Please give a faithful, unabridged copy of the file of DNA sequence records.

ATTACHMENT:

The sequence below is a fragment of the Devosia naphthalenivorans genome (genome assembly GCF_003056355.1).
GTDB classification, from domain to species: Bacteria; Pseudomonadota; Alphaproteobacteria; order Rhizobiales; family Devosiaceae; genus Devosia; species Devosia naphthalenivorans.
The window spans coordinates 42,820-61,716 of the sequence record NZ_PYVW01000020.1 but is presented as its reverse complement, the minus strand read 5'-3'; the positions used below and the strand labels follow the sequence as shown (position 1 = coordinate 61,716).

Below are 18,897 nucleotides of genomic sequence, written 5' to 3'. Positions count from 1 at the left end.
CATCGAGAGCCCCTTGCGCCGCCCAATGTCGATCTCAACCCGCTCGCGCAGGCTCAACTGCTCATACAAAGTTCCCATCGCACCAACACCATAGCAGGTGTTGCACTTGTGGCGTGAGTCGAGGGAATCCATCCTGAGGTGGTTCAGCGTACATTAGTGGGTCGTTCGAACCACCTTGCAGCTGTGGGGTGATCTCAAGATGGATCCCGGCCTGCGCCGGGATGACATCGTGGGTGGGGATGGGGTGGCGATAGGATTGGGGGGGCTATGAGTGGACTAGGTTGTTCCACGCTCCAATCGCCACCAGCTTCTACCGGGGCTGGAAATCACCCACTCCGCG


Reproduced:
The sequence below is a fragment of the Devosia naphthalenivorans genome (genome assembly GCF_003056355.1).
GTDB classification, from domain to species: Bacteria; Pseudomonadota; Alphaproteobacteria; order Rhizobiales; family Devosiaceae; genus Devosia; species Devosia naphthalenivorans.
The window spans coordinates 42,820-61,716 of the sequence record NZ_PYVW01000020.1 but is presented as its reverse complement, the minus strand read 5'-3'; the positions used below and the strand labels follow the sequence as shown (position 1 = coordinate 61,716).

Below are 18,897 nucleotides of genomic sequence, written 5' to 3'. Positions count from 1 at the left end.
CATCGAGAGCCCCTTGCGCCGCCCAATGTCGATCTCAACCCGCTCGCGCAGGCTCAACTGCTCATACAAAGTTCCCATCGCACCAACACCATAGCAGGTGTTGCACTTGTGGCGTGAGTCGAGGGAATCCATCCTGAGGTGGTTCAGCGTACATTAGTGGGTCGTTCGAACCACCTTGCAGCTGTGGGGTGATCTCAAGATGGATCCCGGCCTGCGCCGGGATGACATCGTGGGTGGGGATGGGGTGGCGATAGGATTGGGGGGGCTATGAGTGGACTAGGTTGTTCCACGCTCCAATCGCCACCAGCTTCTACCGGGGCTGGAAATCACCCACTCCGCG